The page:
Five Questions on Managing Investor Relations with Trent Kruse, ’04 Master’s in Finance, Vice President (Treasurer), Treasury, Investor Relations and Corporate Communications, JCPenney
By the Eller Finance Department, for MSF Connect: Alumni News
What type of professional experience have you had so far with JCPenney?
My experience has been good, bad and ugly over the last 12 years at JCPenney. The company has experienced highs, lows and everything in between. Despite that, I would not trade this experience for anything. I have learned so much, and most importantly I have learned just how critical culture is.
My first two years at JCP were two of the best years in terms of performance and profitability for the company, then the recession happened. Needless to say, that was a difficult time for retailers. As we exited the recession, an activist investor took a sizable stake in the company. His strategy took this 115-year-old retailer to the precipice. Since then, we have been working tirelessly to put JCP back in the ranks of world-class retailers and the progress has been exceptional.
One thing is certain about the people at JCP: we are a group of associates continuing to live by Mr. Penney’s ideals of honor, courage, service and cooperation.
What has surprised you most about investor relations?
The passion our customers have for JCP has been amazing. It has been so surprising to receive countless emails and phone calls from investors and customers rooting for us to turn things around, survive and ultimately thrive. I guess you don’t get to hang around 115 years as a retailer if you don’t create a lasting and enduring relationship with your customers… and Mr. Penney certainly did that, and it continues today!
Why did you choose to work for JCPenney after graduating from the MMF program?
I am a native Texan and planned to head back to Texas to start my professional career. I interviewed at several companies, but one thing really stood out about JCP—the people. It seemed that everyone I interviewed with had been with the company for 10, 20, 30 or even 40 or more years. I remember thinking that has to be a sign of a company that treats its associates well and creates an environment for you to be successful and grow in your career. Twelve years later, that has certainly proven to be the case!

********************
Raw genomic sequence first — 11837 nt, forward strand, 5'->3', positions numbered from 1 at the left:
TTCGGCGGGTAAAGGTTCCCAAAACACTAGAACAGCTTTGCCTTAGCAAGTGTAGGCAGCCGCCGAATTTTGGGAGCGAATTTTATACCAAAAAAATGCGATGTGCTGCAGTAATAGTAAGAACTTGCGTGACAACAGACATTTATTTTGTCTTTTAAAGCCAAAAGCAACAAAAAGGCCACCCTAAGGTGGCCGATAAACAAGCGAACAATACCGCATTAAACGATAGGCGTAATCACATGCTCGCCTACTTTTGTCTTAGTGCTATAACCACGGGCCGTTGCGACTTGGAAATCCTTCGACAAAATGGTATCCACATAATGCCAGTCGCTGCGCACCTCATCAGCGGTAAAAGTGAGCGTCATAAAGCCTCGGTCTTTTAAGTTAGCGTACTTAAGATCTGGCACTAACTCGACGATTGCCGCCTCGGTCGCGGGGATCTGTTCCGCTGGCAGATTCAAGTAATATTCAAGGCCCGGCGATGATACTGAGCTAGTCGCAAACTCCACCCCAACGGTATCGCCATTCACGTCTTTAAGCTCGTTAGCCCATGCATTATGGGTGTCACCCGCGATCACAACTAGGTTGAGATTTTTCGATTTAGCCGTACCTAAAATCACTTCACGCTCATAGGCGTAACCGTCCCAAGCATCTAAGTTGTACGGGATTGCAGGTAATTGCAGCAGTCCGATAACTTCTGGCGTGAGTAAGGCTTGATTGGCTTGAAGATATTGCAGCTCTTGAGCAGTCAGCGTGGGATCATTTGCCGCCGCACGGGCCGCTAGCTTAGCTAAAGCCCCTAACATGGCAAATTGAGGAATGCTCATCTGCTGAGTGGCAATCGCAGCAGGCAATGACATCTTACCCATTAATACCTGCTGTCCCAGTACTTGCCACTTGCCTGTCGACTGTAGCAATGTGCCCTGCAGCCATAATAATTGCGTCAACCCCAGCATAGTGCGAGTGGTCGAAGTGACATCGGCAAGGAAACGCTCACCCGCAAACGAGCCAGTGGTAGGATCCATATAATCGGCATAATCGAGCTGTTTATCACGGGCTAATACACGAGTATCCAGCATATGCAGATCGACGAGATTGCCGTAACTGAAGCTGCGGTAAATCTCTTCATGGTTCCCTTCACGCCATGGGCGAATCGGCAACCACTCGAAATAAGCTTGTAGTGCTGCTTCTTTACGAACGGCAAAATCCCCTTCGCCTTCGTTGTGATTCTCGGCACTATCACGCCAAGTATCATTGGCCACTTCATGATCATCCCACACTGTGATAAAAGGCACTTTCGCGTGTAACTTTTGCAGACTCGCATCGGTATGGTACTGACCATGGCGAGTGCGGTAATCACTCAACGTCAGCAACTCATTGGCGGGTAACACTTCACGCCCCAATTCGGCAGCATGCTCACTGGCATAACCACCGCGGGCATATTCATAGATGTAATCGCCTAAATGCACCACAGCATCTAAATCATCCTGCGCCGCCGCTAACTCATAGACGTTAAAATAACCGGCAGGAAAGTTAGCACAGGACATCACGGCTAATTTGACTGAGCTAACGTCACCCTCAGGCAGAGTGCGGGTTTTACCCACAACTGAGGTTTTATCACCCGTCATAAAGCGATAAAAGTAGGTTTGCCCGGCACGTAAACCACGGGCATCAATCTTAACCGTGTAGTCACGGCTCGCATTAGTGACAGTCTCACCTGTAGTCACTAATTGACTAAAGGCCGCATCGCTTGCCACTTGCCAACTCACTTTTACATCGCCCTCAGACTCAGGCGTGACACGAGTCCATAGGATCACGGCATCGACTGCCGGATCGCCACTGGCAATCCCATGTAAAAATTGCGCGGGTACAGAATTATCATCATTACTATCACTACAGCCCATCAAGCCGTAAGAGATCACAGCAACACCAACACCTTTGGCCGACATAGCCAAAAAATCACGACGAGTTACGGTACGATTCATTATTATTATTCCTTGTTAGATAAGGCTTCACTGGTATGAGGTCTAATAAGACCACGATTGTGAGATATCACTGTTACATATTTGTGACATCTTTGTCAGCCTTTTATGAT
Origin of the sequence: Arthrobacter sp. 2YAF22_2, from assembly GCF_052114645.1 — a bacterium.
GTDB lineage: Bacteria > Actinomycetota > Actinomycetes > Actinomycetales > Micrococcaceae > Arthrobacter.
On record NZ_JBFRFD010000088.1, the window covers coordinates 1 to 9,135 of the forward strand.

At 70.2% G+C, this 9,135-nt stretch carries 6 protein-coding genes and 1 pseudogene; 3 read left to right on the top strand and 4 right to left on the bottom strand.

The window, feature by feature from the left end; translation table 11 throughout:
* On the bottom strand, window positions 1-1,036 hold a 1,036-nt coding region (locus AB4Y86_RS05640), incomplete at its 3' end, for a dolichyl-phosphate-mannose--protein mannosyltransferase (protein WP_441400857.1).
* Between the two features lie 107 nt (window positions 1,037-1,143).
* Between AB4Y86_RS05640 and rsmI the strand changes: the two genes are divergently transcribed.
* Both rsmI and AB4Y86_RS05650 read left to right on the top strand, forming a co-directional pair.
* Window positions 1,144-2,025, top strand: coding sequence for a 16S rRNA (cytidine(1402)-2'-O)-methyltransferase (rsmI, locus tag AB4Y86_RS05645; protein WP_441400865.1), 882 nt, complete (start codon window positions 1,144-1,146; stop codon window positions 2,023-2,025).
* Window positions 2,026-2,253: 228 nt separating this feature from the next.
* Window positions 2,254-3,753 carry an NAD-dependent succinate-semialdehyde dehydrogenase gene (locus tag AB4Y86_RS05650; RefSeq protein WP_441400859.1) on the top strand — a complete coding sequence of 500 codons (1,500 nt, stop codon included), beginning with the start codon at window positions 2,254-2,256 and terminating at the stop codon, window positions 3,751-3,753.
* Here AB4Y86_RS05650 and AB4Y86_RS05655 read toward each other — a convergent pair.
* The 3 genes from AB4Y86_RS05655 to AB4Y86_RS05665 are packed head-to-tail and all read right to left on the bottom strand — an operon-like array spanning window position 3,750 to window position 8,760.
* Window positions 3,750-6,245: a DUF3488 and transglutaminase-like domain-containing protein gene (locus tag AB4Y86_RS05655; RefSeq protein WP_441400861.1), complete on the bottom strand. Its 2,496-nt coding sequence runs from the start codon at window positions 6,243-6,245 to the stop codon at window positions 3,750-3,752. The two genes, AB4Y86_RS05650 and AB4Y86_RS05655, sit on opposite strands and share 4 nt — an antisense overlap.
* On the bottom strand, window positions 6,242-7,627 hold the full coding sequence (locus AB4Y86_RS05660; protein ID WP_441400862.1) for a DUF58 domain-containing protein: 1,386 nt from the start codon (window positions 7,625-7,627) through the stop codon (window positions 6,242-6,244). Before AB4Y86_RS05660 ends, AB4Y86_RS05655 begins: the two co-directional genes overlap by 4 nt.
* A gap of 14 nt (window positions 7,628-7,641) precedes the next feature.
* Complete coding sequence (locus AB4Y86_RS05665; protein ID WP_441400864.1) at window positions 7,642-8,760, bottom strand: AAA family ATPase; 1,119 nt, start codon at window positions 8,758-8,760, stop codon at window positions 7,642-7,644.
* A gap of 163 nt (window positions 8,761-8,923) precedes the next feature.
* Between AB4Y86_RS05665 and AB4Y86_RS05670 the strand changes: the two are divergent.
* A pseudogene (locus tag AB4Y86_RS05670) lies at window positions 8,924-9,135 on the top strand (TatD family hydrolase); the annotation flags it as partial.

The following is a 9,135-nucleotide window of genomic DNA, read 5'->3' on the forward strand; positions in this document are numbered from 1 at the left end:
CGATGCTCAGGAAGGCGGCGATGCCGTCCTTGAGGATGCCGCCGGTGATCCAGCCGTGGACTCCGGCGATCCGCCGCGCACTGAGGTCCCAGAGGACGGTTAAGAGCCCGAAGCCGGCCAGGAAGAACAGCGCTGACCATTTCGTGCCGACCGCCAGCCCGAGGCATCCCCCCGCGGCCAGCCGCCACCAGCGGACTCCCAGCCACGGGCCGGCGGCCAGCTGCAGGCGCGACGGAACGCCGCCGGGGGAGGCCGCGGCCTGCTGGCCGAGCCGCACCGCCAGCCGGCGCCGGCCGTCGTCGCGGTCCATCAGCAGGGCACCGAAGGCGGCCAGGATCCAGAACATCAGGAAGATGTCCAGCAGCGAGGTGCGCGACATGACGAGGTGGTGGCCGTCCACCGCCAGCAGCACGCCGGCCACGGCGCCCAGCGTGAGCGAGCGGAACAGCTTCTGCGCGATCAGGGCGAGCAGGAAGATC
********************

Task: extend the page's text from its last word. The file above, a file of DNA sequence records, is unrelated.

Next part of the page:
What does a typical day look like?
I think this is another reason I really enjoy my job at JCP: there are no typical days in Investor Relations, or Treasury. I often have a list of tasks to accomplish, and rare are the days that I actually check anything off that list. I spend a lot of my time advocating on behalf of JCP to the external community, both financial and media. The balance of my time is spent managing the team and interacting with company executives. One of the greatest benefits to IR and Treasury is the need for me to be intimately involved in all aspects of JCP, so I can “tell our story” to current and perspective investors and lenders. Having that type of exposure early in my career has been extraordinary and unexpected.
What advice do you have for current MS Finance students ready to start their careers?
My advice is simple, and it hangs on the wall in my office: Work hard and be nice to people. It sounds obvious, but hard work pays off and everyone can appreciate someone with a positive attitude and outlook. Being nice doesn’t mean you avoid confrontation or don’t make the tough decisions, but people will do more for you if they like you.
Of course, sometimes the “be nice to people” part can be difficult when you deal with hard-charging hedge fund analysts, the uninformed and frustrated shareholders! Best of luck to you all!
Top image of JCPenney storefront by Nicholas Eckhart, courtesy Flickr. Photo of Trent Kruse courtesy JCPenney.